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Byron Shire
May 16, 2021

The ‘coalmonster’ hungry for Liverpool Plains

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As the election creeps closer, the issues of farming and mining collide centre stage. Last night’s ABC episode of Q&A revolved around this clash. It seems the once quiet achievers of Australian agriculture are now swaying the vote in the city too.

Echonetdaily photojournalist Eve Jeffery recently traveled to Gunnedah with the Cloudcatcher Media crew to shine the light on our food bowl.

 

Story, photos and video Eve Jeffery and David Lowe

The soil is so rich and sweet across the plains at Breeza it seems criminal to even drive on it, yet here we are travelling across almost edible earth to speak to farmers who are fighting for the land they want to continue to grow food on, not only for New South Wales, but for the country and the world.

Gunnedah-Declartion-Photo-Tree-Faerie-9W6A8903As part of a film crew I travelled to Gunnedah to record a human sign and the community Gasfield Free Declaration celebration event for the people of the Liverpool Plains – they are grappling to save their land and their livelihoods from the coal monster and the CSG daemon. Like a silent hero, they are saving our food resources for us and we pretty much haven’t a clue what’s happening behind the scenes and to our future food.

It would seem that this is the way the mining companies and the government we voted for like it.

No-go-region-Photo-Tree-Faerie-IMG_4690The people of the area are fighting mining on more than one front. Shenhua, a Chinese mining company, has moved into town with the ‘Watermark Project’ and is buying thousands of acres of land. It wants to reef the top off like a can of beans and scrape out its innards to be shipped off in coal trains. Meanwhile back at the gaslands, Santos’s Narrabri Gas Project inhales gas from the Pilliga and fracks holes in aquifers, those incalculably valuable water deposits underground, sending poisons directly into the coffee cups and drink bottles of the surrounding farmers bellies and those of their children.

Alistair Donaldson
Alistair Donaldson

Alistair Donaldson is a farmer who has three and a half thousand acres west sou’west of Boggabri on the eastern edge of the Pilliga state forest. The communities over his way are battling the Whitehaven coal monster and Santos as it mauls Maules Creek. It has been a long trek for Alistair who grows crops and cows.

It all started when a gas company wanted to put a pipeline through his place. ‘I am generally not impressed with what I see’, says Alistair. ‘My biggest concern ultimately is carbon emission. We are just in denial. As a farmer I am going to be at the forefront of the impacts of this.’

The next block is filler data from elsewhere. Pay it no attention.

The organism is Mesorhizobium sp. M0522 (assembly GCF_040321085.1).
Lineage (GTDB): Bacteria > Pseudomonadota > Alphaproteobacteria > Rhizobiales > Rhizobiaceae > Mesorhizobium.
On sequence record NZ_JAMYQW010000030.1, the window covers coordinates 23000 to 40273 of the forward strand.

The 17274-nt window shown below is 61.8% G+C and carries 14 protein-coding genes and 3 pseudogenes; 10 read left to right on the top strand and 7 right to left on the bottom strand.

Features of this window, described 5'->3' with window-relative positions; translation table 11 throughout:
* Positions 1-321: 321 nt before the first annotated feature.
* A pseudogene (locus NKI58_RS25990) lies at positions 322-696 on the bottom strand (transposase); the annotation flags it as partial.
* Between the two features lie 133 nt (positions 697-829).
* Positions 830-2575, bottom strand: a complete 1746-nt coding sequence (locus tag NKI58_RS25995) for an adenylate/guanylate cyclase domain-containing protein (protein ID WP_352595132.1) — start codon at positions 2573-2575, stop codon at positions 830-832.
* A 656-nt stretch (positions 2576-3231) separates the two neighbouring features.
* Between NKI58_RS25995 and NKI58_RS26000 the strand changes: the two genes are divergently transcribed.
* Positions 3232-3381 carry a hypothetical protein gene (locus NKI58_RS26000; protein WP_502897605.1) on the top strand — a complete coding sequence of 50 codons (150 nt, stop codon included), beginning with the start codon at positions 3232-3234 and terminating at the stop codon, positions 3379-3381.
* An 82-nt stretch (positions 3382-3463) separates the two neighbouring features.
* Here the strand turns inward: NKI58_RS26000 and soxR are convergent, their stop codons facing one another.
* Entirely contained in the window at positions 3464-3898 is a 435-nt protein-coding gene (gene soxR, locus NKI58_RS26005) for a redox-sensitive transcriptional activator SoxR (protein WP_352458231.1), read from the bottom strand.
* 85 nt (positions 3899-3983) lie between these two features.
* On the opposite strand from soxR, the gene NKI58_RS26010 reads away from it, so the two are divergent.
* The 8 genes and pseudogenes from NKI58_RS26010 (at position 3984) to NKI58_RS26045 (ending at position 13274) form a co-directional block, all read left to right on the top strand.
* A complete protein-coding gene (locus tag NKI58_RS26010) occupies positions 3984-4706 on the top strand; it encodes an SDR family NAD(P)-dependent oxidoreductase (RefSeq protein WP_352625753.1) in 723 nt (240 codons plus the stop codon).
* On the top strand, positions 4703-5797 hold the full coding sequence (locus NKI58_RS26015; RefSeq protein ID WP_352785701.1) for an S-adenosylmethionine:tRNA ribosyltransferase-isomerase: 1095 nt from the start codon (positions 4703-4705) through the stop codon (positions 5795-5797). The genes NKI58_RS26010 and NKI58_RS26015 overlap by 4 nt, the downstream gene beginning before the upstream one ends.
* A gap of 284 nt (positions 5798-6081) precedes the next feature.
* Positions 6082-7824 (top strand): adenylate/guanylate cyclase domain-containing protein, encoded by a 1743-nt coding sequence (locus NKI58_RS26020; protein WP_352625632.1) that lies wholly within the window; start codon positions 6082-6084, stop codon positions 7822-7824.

‘God knows what’s going to happen. It’s just going to get harder and harder for me as a land manager and a farmer to manage the environment that we are being presented with. Farming is a long term arrangement. If we make any stuff ups on the land we’ve got to live with it.

MINE-YOUR-FOOD-BOWL-Photo-Tree-Faerie-9W6A8763‘We reap what we sow in every sense of the word so we have got to look after it and these two extractive industries just don’t cut the mustard when it comes to sustainability.’

Alistair wants to tell the government to be careful about putting all their eggs in one basket. ‘We need to have a business environment that is sustainable, that is diversified, that is not prone to a boom and bust cycle that is so symptomatic of these two extractive industries.

‘We are mortgaging our children’s future.’

Back in Breeza, a little over 40ks south east of Gunnedah, we are speaking to Andrew Pursehouse and John Hamparsum who between them hold a lot of land and grow a lot of food that ends up on Australia’s kitchen tables.

Andrew-Pursehouse-Photo-Tree-Faerie-9W6A8443
Andrew Pursehouse

Andrew Pursehouse shows us around his place then runs his arm round a vast swathe of the horizon which is being eyed off and carved up by the coal monster. He points out a water bore that could endanger the whole area – once used for growing food, now owned by the coal industry.

Andrew has great concerns for the river system.

‘I want to show you the expanse of land that Shenhua has bought the freehold title to’, he says. ‘The have bought 43 farming entities here which equates to about 35,000 acres.